Finally, we do not believe that Congress, under either the Act or the Code, intended to prohibit bankruptcy courts from protecting a debtor's assets from bad faith zoning regulation. If courts lacked that power, a city interested in the outcome of a bankruptcy petition could seriously interfere with management of the bankrupt estate through repeated threats of harmful rezoning. The Constitution authorizes Congress to establish uniform laws of bankruptcy, U.S.Const., Art. I, § 8, and it establishes that laws passed pursuant to the Constitution are the supreme law of the land, U.S. Const. Art. VI. Those grants of authority
On remand, upon the City's motion for relief from the automatic stay, the district court should review the bankruptcy court's finding of bad faith on the part of the City. We note that bad faith here means more than an erroneous determination of law or fact. Rather, the trustee must show, for example, that the City seeks to enforce a law that is "`flagrantly and patently violative of express constitutional prohibitions in every clause, sentence or paragraph, and in whatever manner and against whomever an effort might be made to apply it,'" Younger v. Harris, 401 U.S. 37, 53-54, 91 S.Ct. 746, 754-755, 27 L.Ed.2d 669 (1971); that the state forum is biased, e. g., Gibson v. Berryhill, 411 U.S. 564, 93 S.Ct. 1689, 36 L.Ed.2d 488 (1973); see McCune v. Frank, 521 F.2d 1152, 1158 (2d Cir. 1975); that the City acted in wilful disregard of the law; that City officials clearly abused their discretion in initiating proceedings against the trustee; or that the "state proceeding [was] motivated by a desire to harass," Huffman v. Pursue, Ltd., 420 U.S. 592, 611, 95 S.Ct. 1200, 1212, 43 L.Ed.2d 482 (1975), by ill will, or by any other improper motivation, cf. Central Avenue News, Inc. v. City of Minot, 651 F.2d 565 (8th Cir. 1981) and Eagle Books, Inc. v. Reinhard, 418 F.Supp. 345, 351 (N.D.Ill.1976), vacated on other grounds, 432 U.S. 902, 97 S.Ct. 2942, 53 L.Ed.2d 1073 (1977) ("The gravamen of bad faith prosecution is the lack of a reasonable expectation that valid convictions will result"). Of course, if the City shows that its officials proceeded in the usual manner upon notification of events requiring official response, there would be no evidence that the City acted in bad faith.
Contrary to the City's assertions, it is neither unseemly nor unusual for the bankruptcy court to examine issues of state zoning law to determine whether the intended revocation is marred by procedural or substantive defects. We emphasize that the purpose of the bankruptcy laws — to allow the trustee without delay to marshal and administer the assets of the debtor — would be frustrated were state officials free to interfere with the administration of the bankrupt's estate through bad faith zoning regulation. Nor is it reasonable to require the bankruptcy court to await the correction of such abuses by the state courts. The attendant delay itself might permanently damage the estate through the inevitable dissipation of skilled personnel and goodwill. Hence, if the City's intended revocation is in bad faith, the bankruptcy court's injunction should stand.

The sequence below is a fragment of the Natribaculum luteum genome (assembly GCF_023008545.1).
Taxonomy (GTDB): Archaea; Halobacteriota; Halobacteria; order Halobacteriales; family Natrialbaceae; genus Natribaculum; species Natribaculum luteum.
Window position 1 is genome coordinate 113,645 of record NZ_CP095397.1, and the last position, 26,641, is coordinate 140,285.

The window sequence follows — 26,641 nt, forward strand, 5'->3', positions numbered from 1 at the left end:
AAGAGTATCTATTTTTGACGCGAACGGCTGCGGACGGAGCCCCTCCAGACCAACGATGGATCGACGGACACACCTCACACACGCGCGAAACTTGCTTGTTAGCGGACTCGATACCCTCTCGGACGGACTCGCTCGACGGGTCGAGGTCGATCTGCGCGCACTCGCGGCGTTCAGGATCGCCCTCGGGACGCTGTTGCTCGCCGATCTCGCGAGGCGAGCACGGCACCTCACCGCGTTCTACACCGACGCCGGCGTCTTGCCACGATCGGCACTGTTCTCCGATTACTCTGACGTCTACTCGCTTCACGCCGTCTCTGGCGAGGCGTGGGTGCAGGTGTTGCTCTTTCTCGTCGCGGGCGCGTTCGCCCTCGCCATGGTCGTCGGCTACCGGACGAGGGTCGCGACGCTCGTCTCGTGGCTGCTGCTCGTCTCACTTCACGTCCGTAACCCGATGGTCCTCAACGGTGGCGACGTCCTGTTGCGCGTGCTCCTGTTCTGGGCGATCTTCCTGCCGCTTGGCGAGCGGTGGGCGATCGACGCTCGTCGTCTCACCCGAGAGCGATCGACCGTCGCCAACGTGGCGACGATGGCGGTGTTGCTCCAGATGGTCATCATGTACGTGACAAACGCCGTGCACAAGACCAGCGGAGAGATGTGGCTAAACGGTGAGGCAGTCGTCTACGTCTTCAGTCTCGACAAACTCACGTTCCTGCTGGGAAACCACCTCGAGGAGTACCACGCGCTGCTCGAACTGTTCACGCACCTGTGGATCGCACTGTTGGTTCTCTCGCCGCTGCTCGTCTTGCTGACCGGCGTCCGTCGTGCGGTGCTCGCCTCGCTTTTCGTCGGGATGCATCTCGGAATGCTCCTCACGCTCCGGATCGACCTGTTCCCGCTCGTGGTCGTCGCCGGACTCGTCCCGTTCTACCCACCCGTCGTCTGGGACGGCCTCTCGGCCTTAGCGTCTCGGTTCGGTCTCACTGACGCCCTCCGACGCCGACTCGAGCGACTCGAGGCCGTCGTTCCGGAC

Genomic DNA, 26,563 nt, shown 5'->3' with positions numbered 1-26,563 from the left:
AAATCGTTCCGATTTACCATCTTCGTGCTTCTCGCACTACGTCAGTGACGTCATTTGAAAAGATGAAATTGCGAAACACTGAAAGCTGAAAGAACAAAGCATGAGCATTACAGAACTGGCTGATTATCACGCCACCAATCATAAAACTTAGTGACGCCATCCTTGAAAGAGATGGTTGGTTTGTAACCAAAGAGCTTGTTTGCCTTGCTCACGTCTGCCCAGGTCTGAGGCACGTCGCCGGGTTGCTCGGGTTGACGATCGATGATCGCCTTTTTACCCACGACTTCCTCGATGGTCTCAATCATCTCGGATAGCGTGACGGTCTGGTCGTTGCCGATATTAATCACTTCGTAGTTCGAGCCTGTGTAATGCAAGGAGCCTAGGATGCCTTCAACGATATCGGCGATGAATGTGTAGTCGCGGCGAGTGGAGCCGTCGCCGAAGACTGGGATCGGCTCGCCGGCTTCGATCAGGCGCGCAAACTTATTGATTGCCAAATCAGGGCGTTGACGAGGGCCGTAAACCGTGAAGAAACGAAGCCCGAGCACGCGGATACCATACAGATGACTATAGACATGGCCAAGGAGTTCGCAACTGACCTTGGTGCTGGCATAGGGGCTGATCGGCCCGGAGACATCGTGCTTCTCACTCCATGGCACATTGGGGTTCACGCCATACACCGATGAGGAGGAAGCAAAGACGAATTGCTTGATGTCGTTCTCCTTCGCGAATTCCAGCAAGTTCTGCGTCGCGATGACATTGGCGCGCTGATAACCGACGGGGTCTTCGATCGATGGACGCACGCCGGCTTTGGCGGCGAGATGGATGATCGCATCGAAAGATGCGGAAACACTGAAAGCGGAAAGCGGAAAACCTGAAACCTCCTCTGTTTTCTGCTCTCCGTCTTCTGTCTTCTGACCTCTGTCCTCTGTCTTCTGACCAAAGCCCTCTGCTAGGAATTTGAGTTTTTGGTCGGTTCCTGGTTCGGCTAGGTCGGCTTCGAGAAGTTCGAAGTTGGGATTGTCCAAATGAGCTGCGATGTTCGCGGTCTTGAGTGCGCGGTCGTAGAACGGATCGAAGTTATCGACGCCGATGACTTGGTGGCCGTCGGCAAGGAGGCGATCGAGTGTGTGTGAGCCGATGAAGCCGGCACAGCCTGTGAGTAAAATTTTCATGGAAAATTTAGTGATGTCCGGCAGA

Accordingly, we reverse and remand for proceedings consistent with this opinion.
MANSFIELD, Circuit Judge (dissenting):
I respectfully dissent for reasons that are well stated by Judge Leval in his opinion and order dated February 25, 1981, dissolving the injunction issued by the Bankruptcy Court, Galgay, J., barring New York City officials from seeking to revoke a certificate of occupancy that had permitted the establishment of a nursing home on the debtor's property. In my view the Bankruptcy Court lacks jurisdiction to interfere with the state's enforcement of its regulatory powers. See Smith v. New York State Liquor Authority, Inc. (In re Bay Ridge Inn, Inc.), 94 F.2d 555 (2d Cir. 1938); NLRB v. Jonas (In re Bel Air Chateau Hospital, Inc.), 611 F.2d 1248 (9th Cir. 1979); Colonial Tavern, Inc. v. Byrne (In re Colonial Tavern, Inc.), 420 F.Supp. 44 (D.Mass.1976). Absent some claim of denial of the debtor's constitutional rights — and none is asserted here — those state police powers rest within the exclusive jurisdiction of the state's administrative apparatus, with the debtor having the same right as any other citizen to obtain state judicial review. A federal bankruptcy court is not a super-City Planning
Nothing in the Bankruptcy Act confers upon the Bankruptcy Court, a statutory tribunal of limited jurisdiction, any of the powers which the majority would permit it to exercise here. Strong federal-state comity considerations militate against federal intervention into state zoning matters that are not attacked on constitutional grounds. No showing is made that state remedies are inadequate. With due respect for the able bankruptcy judge's expertise in bankruptcy matters, he would not ordinarily possess the qualifications of the appropriate state bodies to determine whether the City's zoning regulations would be violated, whether the nursing home here would "fulfill an unmet need in the community," and whether any benefit a nursing home would confer is outweighed by other considerations, such as excessive burdens on the community, traffic congestion, lack of adequate parking space or roads, inadequate off-street loading facilities, or the like. These are matters that the appropriate city administrative facility and state court are in a much better position to evaluate than a bankruptcy judge.